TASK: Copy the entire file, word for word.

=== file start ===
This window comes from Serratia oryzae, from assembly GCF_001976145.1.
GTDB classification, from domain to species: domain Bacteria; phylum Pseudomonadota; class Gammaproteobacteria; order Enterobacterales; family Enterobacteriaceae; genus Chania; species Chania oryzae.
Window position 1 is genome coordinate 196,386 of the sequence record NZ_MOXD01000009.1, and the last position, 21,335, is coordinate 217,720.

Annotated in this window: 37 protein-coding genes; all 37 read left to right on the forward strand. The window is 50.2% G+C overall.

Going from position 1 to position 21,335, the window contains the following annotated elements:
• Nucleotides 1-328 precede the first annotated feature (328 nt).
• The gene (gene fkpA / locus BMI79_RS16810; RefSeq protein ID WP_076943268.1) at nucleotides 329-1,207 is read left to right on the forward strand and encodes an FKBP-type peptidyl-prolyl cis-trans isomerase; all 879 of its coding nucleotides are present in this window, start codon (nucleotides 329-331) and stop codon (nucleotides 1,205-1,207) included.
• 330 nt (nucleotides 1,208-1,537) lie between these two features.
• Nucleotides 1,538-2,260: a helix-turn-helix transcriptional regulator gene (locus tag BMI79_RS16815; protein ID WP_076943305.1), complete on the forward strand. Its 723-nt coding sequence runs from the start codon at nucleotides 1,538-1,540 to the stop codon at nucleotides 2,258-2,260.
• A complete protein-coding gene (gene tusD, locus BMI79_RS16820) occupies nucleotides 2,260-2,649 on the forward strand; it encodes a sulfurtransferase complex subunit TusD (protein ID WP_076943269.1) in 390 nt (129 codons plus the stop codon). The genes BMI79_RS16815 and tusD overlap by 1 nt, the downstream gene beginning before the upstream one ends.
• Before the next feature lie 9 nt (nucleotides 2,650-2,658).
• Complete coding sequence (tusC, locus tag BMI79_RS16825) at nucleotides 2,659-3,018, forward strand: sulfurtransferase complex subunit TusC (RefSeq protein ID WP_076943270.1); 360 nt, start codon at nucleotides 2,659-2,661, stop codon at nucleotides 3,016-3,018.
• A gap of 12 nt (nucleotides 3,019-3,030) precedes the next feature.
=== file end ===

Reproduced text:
This window comes from Serratia oryzae, from assembly GCF_001976145.1.
GTDB classification, from domain to species: domain Bacteria; phylum Pseudomonadota; class Gammaproteobacteria; order Enterobacterales; family Enterobacteriaceae; genus Chania; species Chania oryzae.
Window position 1 is genome coordinate 196,386 of the sequence record NZ_MOXD01000009.1, and the last position, 21,335, is coordinate 217,720.

Annotated in this window: 37 protein-coding genes; all 37 read left to right on the forward strand. The window is 50.2% G+C overall.

Going from position 1 to position 21,335, the window contains the following annotated elements:
• Nucleotides 1-328 precede the first annotated feature (328 nt).
• The gene (gene fkpA / locus BMI79_RS16810; RefSeq protein ID WP_076943268.1) at nucleotides 329-1,207 is read left to right on the forward strand and encodes an FKBP-type peptidyl-prolyl cis-trans isomerase; all 879 of its coding nucleotides are present in this window, start codon (nucleotides 329-331) and stop codon (nucleotides 1,205-1,207) included.
• 330 nt (nucleotides 1,208-1,537) lie between these two features.
• Nucleotides 1,538-2,260: a helix-turn-helix transcriptional regulator gene (locus tag BMI79_RS16815; protein ID WP_076943305.1), complete on the forward strand. Its 723-nt coding sequence runs from the start codon at nucleotides 1,538-1,540 to the stop codon at nucleotides 2,258-2,260.
• A complete protein-coding gene (gene tusD, locus BMI79_RS16820) occupies nucleotides 2,260-2,649 on the forward strand; it encodes a sulfurtransferase complex subunit TusD (protein ID WP_076943269.1) in 390 nt (129 codons plus the stop codon). The genes BMI79_RS16815 and tusD overlap by 1 nt, the downstream gene beginning before the upstream one ends.
• Before the next feature lie 9 nt (nucleotides 2,650-2,658).
• Complete coding sequence (tusC, locus tag BMI79_RS16825) at nucleotides 2,659-3,018, forward strand: sulfurtransferase complex subunit TusC (RefSeq protein ID WP_076943270.1); 360 nt, start codon at nucleotides 2,659-2,661, stop codon at nucleotides 3,016-3,018.
• A gap of 12 nt (nucleotides 3,019-3,030) precedes the next feature.